In April 2011, Iran’s deputy vice president for economic affairs, Ali Agha-Mohammadi, explained his government’s plan to produce a “Halal Internet”—a communication network that complies with Muslim principles. “The aim of this network is to increase Iran and the Persian language’s presence in what has become the most important source of international communication,” he said. He expressed admiration for the Chinese system of Internet regulation and suggested that the new network would be a model for reshaping digital communication in other Muslim countries.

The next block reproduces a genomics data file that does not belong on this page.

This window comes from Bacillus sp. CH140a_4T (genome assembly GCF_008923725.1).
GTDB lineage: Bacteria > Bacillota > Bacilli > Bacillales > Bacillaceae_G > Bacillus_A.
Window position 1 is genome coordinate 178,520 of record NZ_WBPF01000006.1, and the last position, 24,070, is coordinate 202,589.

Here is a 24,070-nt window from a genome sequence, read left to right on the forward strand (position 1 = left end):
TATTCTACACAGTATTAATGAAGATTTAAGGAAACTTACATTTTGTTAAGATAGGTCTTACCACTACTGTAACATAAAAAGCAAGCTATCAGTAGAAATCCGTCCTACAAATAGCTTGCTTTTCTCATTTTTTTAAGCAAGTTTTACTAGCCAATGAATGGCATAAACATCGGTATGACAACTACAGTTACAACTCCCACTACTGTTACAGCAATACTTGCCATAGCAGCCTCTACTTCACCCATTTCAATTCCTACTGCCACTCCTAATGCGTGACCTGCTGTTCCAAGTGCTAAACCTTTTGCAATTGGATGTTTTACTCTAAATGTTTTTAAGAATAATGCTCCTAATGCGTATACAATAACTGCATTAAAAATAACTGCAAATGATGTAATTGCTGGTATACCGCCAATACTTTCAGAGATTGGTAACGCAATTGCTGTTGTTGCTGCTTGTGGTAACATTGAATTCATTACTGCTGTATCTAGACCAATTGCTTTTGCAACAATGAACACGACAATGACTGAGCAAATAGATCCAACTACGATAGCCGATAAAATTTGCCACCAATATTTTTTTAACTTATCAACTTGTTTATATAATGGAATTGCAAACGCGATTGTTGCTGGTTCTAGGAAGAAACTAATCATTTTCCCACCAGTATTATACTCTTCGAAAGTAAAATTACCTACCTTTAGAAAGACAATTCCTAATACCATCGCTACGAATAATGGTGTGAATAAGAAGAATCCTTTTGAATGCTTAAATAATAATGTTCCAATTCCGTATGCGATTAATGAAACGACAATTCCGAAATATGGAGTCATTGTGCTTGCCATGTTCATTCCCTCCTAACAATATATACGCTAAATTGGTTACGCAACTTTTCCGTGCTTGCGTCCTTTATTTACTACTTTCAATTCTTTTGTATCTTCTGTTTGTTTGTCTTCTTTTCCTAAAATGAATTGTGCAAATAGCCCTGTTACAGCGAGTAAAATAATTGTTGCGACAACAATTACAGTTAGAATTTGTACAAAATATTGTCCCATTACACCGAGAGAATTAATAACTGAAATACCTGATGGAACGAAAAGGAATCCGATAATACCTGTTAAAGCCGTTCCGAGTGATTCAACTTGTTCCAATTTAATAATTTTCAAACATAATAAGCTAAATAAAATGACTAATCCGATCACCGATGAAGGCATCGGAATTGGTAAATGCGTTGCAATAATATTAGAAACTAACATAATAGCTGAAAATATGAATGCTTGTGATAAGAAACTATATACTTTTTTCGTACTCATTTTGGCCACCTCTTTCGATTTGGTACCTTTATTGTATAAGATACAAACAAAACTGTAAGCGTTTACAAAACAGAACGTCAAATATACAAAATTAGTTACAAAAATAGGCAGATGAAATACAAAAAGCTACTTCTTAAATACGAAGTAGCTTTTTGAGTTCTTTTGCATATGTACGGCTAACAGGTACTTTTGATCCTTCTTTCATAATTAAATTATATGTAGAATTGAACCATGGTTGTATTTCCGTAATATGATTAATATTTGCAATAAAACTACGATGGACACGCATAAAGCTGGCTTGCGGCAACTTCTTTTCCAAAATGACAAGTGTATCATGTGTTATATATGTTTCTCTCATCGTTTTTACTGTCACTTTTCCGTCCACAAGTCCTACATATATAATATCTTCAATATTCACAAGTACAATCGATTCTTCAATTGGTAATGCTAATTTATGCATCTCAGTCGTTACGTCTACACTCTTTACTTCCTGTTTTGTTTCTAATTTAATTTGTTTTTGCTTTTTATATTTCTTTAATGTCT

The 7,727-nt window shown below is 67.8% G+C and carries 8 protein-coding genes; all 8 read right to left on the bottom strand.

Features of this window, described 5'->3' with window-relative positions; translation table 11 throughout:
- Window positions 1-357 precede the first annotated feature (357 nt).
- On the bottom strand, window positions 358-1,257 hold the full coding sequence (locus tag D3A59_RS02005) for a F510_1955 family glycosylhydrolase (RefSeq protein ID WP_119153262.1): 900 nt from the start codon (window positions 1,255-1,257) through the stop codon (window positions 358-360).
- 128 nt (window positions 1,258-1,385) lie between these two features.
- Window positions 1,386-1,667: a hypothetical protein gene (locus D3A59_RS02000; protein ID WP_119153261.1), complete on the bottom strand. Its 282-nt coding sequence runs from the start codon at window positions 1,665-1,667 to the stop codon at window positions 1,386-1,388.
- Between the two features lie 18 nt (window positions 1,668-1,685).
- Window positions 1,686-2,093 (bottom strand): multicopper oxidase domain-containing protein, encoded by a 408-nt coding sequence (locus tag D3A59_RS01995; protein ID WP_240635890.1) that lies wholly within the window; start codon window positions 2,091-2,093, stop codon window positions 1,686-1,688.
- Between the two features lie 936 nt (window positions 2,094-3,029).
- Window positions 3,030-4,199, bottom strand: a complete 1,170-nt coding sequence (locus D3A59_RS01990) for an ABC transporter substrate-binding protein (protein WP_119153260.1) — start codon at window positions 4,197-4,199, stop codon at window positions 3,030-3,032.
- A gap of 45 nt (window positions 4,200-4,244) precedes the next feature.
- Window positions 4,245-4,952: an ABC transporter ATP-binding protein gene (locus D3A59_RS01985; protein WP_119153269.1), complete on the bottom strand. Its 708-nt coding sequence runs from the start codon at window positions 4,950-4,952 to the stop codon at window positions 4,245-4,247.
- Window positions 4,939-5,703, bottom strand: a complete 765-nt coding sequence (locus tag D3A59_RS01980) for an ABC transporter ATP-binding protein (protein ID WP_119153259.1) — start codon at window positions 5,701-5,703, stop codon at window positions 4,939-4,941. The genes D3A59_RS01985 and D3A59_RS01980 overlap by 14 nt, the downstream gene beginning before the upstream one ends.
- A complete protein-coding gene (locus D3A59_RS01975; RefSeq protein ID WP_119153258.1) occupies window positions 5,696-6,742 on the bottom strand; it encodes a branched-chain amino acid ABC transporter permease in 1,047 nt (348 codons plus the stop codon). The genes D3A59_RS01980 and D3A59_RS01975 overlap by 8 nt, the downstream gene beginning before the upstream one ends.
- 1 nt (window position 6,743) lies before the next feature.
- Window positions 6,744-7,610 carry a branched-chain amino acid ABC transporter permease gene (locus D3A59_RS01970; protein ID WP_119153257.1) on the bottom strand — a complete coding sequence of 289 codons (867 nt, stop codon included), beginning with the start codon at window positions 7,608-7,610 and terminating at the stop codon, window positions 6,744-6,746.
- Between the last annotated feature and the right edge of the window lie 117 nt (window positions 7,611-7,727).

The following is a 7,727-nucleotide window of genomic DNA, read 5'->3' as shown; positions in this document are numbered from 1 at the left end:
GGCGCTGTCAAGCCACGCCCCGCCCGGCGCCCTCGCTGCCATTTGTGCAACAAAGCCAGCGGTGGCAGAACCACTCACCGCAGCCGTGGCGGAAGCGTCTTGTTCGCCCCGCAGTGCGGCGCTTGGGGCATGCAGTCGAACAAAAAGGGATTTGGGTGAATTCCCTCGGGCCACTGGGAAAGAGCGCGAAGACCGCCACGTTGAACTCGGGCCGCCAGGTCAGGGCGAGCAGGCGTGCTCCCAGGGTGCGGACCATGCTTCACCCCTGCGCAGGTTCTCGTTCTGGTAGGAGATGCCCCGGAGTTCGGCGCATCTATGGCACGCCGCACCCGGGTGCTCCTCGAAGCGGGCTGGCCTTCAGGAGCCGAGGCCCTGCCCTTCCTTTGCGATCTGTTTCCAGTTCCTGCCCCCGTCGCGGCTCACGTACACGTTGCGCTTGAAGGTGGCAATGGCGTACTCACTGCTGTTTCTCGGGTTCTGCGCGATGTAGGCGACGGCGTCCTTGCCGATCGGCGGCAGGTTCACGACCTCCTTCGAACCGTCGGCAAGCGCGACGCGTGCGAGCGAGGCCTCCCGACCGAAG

The prospect of a Halal Internet began appearing in Western headlines again in January, when Iranians reported unusually slow Web speeds and increasingly stringent content filters on Facebook, Twitter, and YouTube. These sites were instrumental in the 2009 uprisings in Tehran and other Iranian cities. The crackdown may be an effort to reduce the likelihood of more protests before the March 2012 parliamentary elections and soften the ground for the 2013 launch of the Halal Internet.